Equatorial Commercial Bank has opened talks with private equity firms for the sale of a Sh1.3 billion stake as it seeks to cut the ownership of its majority shareholders to below the maximum regulatory threshold of 25 per cent.
The lender said in an interview it hopes to have closed the transaction by end of September, and has earmarked the cash for financing of its expansion plans.
ECB has turned to other partners after the collapse of talks with strategic investors with whom it had reached an agreement last year.
The failed conclusion of the deal saw ECB close the year below Central bank of Kenya’s minimum capital requirement, forcing it to make a shareholders’ cash call of Sh500 million.
“We are engaging other parties to try and get growth capital because the rights issue was for compliance capital. We want to ensure our core capital is not less than Sh2 billion,” said Robert Shibutse, executive director of the bank.
ECB had stated in an earlier interview that the new capital was to remain in the company, implying that they were not selling a stake but rather creating more shares to dilute the position of the majority shareholder.
(Read: Equatorial Bank sells shares to foreign group)
Mr Shibutse said the lender had returned to profit in the first quarter after reporting an after-tax loss of Sh481 million in December. Only four banks of the 43 operating in the country reported losses last year, the others being Ecobank, United Bank of Africa and Dubai Bank.
The loss ate into the bank’s core capital, further eroding the core capital base. The deal with the initial strategic investors who were from United Kingdom, Mauritius and Malaysia had already been approved by the Central Bank, with a January 15 deadline.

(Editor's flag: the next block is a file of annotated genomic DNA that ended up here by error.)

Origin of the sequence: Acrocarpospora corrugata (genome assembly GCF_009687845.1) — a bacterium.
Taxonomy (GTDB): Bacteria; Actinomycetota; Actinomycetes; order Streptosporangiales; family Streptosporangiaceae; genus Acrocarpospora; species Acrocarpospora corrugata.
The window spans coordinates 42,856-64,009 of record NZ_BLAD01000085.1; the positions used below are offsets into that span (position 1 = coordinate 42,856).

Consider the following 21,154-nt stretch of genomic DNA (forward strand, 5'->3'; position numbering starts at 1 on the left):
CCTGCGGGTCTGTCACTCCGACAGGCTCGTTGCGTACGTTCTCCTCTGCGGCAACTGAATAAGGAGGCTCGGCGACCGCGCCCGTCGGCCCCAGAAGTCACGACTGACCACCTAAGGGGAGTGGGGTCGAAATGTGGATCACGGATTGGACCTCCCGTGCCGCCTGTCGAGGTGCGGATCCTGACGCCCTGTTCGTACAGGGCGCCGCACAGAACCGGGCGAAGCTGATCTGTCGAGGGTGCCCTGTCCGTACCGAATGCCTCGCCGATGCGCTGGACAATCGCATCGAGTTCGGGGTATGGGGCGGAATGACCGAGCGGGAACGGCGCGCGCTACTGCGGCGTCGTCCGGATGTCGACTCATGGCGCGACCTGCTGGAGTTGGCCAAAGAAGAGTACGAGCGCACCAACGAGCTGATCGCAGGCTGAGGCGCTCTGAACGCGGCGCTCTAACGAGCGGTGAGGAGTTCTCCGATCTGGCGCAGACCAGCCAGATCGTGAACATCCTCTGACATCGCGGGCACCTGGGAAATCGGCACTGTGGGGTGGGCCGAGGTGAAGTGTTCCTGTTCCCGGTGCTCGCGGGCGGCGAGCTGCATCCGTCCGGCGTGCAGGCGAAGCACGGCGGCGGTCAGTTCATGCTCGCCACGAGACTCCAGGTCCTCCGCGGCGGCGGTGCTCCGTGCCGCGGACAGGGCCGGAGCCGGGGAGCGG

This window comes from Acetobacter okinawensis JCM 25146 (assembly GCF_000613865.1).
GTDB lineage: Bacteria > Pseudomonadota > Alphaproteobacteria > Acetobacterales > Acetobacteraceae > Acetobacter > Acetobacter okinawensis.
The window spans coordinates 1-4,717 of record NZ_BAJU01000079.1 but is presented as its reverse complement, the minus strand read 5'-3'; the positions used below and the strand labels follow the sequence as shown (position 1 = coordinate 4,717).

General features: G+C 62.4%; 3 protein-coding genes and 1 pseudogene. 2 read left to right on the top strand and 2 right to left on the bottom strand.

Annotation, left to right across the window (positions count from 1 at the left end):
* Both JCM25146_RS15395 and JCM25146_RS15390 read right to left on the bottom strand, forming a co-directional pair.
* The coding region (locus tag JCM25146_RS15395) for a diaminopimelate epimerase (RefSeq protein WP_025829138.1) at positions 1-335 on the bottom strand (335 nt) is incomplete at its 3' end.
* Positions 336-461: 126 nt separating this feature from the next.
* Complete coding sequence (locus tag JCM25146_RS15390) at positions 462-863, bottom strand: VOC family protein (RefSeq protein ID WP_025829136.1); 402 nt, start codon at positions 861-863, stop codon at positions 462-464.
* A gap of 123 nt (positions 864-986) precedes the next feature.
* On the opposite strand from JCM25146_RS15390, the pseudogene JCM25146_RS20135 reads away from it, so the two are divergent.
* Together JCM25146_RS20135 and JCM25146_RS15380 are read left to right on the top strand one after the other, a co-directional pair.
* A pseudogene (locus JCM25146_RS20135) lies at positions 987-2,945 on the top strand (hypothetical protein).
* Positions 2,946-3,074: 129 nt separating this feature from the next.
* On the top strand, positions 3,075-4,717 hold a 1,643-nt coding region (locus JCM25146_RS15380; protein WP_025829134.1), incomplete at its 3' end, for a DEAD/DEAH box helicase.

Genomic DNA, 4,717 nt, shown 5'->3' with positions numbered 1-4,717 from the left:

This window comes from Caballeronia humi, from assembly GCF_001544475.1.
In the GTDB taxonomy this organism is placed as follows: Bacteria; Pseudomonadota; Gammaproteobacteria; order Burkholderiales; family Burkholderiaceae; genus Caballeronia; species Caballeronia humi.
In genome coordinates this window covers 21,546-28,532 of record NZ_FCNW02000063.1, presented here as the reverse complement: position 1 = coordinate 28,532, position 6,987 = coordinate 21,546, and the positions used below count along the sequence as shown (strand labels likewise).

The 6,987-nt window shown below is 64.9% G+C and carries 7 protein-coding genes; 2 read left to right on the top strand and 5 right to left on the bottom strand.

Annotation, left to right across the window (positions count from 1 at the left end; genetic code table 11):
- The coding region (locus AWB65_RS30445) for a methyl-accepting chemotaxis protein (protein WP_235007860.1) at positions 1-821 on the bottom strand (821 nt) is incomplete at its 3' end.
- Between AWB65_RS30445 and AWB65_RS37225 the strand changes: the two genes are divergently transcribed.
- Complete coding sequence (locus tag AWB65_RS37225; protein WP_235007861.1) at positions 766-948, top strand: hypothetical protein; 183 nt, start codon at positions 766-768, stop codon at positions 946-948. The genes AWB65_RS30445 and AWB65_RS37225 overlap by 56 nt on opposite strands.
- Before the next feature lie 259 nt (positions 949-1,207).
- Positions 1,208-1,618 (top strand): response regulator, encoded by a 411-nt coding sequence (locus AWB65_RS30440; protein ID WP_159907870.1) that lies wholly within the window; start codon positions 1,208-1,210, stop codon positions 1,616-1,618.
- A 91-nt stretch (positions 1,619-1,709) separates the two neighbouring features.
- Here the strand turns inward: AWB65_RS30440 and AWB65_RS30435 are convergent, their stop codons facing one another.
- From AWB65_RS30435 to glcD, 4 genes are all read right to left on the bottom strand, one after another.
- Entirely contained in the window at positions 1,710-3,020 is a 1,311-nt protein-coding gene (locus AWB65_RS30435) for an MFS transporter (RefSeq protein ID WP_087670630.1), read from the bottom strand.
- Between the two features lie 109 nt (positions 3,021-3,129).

The cash was to see the bank then with a core capital of Sh547 million meet the minimum requirement and leave it with extra funds to implement its growth plans.
With the lapse of the deadline, the bank, which is associated with the Merali family, opted to float a Sh500 million rights issue which closed in February.
The issue, however, pushed the stake of its majority owner beyond the legal maximum threshold by a single shareholder of 25 per cent.
“We were not just only after capital but also were trying to improve our ownership structure. We have up to 2015 to have reduced to below the 25 per cent ownership by our majority shareholders,” said Mr Shibutse.
ECB will also be expanding its board as it ushers in a new managing director following the retirement of Peter Harris last year.
Mr Harris opted not to renew his contract after turning 64 years having served the bank for four years during which period ECB merged its operations with Southern Credit Bank in 2010.
Board members of the bank include Dan Ameyo as the chairman, Martin Ernest, Akif Butt, Ablali Kurji and Thomas Mutugu.
ECB also borrowed an additional Sh517 million last year during the three months between March and June, indicating its appetite for huge capital to propel its business.
A recent survey by Deloitte and Touche showed that the financial sector was expected to attract the largest amount of private equity funds.
Last month private fund, Amethis Finance, invested Sh890 million ($10.5 million) in Chase Bank.